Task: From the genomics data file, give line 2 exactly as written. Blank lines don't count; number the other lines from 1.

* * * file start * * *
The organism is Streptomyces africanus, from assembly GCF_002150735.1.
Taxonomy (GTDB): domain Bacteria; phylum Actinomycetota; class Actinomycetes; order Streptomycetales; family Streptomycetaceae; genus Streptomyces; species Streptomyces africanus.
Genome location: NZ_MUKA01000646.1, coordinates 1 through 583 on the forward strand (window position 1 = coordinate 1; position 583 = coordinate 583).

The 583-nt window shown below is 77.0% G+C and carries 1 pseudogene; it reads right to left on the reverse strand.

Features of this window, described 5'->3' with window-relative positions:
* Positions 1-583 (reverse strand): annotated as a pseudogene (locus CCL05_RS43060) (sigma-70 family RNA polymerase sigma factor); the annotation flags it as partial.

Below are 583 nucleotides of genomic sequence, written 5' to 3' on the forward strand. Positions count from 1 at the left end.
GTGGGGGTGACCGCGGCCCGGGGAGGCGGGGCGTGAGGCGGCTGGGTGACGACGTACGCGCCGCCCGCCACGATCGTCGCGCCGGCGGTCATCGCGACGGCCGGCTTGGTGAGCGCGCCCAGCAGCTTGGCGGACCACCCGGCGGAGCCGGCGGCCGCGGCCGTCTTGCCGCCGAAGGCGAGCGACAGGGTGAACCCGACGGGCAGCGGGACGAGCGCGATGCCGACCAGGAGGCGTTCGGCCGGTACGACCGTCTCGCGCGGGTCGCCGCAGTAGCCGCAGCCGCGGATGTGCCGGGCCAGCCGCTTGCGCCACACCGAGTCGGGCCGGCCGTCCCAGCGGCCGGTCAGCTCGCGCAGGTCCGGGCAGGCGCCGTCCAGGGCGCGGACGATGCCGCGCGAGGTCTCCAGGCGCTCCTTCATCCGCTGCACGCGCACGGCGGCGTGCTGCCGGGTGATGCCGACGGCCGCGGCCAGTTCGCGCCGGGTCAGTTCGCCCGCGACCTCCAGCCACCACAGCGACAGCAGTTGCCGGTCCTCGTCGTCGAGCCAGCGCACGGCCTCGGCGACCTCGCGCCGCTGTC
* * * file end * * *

Taxonomy (GTDB): domain Bacteria; phylum Actinomycetota; class Actinomycetes; order Streptomycetales; family Streptomycetaceae; genus Streptomyces; species Streptomyces africanus.